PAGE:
Neither of these are one stop solutions. If you study for 20 very distracted hours, you will probably not see the improvements you are looking for. Make sure you use your study time wisely without burning yourself out!
Whenever you schedule your test, take the time to break down how much you will spend per week studying. For instance, if you want 4 points improvement on the ACT and there are 5 weeks until the test, you should be studying roughly 10 hours a week (2 hours a day with 2 days off).
Make sure to take practice tests periodically throughout your studying routine. Not only will these help you become more familiar with the test, but they will also allow you to see if you are making any progress or not. If you are not seeing results, consider changing your study methods (try a tutor, practice online, talk it out with a friend, take a class, etc). What works for everyone else may not work for you so don’t be afraid to keep trying until you get it figured out!
How to study will vary on a person to person basis. As previously stated, what works for a friend may not work for you, so keep testing out options until something clicks. No matter what you do, make sure you are taking practice tests as you go to get you familiar with the format and material! This will also help you to gauge the progress you are making.
Some test prep ideas to get you started:
- Buying a test prep book, or borrowing one from your local library
- Doing test prep online (ACT has online version for $40, SAT has personalized, online prep for FREE through Khan Academy)
- Taking a class (check with your high school to see if they offer one)
- Getting a tutor
Learn some test taking strategies as you practice, and use them to fit your individual needs.
Some key strategies to remember are:
- Learn the best way for you to pace yourself on standardized tests. Do you need to determine how long you can take per question, or is it more beneficial for you to know to take 10 minutes per reading passage? This is a skill you should be able to develop as you work on your practice tests. Find whatever makes you feel the most comfortable and in control and stick with it.
- Be aware of the format of the test and answer documents beforehand. Know what is expected on each section of the test, and make sure you plan your answers accordingly. Also make sure to properly mark your answer choice. You don’t want to miss points simply because you did not fully erase a changed answer.
- Make sure you read carefully and thoughtfully. Don’t skim over questions or answer choices. Read all answer choices carefully before selecting what you believe is correct.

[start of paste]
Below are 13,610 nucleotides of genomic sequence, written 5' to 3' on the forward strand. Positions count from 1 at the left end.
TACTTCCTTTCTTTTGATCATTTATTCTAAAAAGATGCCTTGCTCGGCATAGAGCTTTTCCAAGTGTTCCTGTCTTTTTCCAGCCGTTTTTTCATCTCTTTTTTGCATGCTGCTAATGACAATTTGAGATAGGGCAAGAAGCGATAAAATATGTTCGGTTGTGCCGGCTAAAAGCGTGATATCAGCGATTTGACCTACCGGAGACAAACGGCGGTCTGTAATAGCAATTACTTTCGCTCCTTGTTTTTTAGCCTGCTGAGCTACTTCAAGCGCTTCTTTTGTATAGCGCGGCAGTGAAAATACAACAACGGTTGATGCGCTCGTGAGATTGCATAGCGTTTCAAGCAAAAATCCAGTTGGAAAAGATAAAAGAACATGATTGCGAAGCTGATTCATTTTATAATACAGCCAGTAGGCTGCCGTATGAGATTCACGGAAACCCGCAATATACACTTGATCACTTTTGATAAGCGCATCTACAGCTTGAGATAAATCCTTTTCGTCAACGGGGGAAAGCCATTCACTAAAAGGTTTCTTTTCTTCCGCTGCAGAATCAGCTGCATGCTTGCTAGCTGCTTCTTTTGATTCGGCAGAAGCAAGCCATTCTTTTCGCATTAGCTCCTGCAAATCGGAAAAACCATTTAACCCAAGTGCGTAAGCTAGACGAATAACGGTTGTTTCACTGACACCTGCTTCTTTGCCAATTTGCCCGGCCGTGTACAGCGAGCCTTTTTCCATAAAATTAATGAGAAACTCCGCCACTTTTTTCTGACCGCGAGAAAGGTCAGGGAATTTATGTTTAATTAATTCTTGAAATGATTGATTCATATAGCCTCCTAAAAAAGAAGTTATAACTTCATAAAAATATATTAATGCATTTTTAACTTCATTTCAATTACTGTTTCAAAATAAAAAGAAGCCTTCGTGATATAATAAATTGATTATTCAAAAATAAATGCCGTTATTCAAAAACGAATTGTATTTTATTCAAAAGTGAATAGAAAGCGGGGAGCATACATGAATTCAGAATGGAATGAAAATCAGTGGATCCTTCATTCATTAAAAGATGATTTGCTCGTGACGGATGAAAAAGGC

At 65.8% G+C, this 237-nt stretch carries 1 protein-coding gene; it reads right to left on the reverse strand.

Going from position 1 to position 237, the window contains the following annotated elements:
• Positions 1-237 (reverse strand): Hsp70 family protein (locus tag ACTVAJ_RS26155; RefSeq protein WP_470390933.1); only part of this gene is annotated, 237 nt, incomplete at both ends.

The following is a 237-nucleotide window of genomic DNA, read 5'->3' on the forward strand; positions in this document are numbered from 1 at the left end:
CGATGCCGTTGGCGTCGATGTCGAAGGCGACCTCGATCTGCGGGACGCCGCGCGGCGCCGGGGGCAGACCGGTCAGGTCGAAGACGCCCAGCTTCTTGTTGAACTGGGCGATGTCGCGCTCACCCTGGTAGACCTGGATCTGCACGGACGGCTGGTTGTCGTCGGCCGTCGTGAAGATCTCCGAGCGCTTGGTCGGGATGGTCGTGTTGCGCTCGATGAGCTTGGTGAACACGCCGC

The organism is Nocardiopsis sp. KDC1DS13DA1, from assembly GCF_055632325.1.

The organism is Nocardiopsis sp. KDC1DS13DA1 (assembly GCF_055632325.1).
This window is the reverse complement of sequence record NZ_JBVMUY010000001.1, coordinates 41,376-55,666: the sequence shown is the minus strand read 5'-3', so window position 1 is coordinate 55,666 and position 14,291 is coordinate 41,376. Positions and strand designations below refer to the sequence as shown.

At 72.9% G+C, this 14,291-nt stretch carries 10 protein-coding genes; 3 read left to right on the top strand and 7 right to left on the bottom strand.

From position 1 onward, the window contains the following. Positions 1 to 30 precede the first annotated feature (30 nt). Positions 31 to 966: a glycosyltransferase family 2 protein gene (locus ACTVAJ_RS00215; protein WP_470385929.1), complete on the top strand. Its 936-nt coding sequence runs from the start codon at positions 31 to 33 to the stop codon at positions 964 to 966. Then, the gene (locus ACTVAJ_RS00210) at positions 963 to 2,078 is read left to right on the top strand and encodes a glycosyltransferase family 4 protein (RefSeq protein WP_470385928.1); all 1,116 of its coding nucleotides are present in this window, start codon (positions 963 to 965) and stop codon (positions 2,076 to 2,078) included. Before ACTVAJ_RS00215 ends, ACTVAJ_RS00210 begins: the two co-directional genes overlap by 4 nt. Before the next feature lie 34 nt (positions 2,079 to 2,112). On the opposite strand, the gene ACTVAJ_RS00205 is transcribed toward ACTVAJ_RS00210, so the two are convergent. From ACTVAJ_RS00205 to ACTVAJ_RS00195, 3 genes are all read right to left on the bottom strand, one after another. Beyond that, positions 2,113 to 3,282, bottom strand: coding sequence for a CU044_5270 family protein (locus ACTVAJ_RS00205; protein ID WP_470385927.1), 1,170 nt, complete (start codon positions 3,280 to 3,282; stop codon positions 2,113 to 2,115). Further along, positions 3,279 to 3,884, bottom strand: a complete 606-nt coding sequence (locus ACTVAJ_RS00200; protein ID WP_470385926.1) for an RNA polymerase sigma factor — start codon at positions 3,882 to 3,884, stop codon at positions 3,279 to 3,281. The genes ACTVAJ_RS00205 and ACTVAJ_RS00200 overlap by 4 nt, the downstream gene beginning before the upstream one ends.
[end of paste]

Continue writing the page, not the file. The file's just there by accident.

- Skip any questions you may be unsure of the first time around, answering only the ones you feel confident about right away. This is a good strategy, as it allows you to answer the majority of the questions without getting bogged down by a particular one. It also allows your brain more time to think about the material, hopefully sparking something that will lead you to the right answer. On the other hand, BE CAREFUL. If you skip a question in the test booklet, make sure you also skip the question in the answer booklet. Otherwise, all of your answers will not properly match up with the question number.
- There is no penalty for guessing on either test. I repeat, no penalty for guessing. Therefore, it is in your best interest to answer every question on the test, even if you are incredibly unsure of an answer. On tricky multiple choice questions, eliminate any answers you are sure are incorrect. This will help your odds. Originally you had 1 in 4 chance of selecting the correct response, after eliminating 1 choice, you have 1 in 3, and after eliminating 2 choices, you have a 1 in 2 shot (or fifty-fifty chance) of selecting the right response. Then just make your best guess at what you believe is the correct answer.
- If time remains, double check your work. Make sure you answered every possible question, and that there are no stray pencil marks on your answer document.
What should I bring on test day, what can I expect upon walking in, and how do I keep my cool?
Check out the guidelines for the specific test you are taking to make sure you will meet their requirements. Know that if you fail to bring ID to their standards, you will not be admitted on test day.
For both the ACT and SAT, you will need to bring with you:
- A printed copy of your ticket.
- Acceptable photo ID (check out website for what is acceptable and what is not)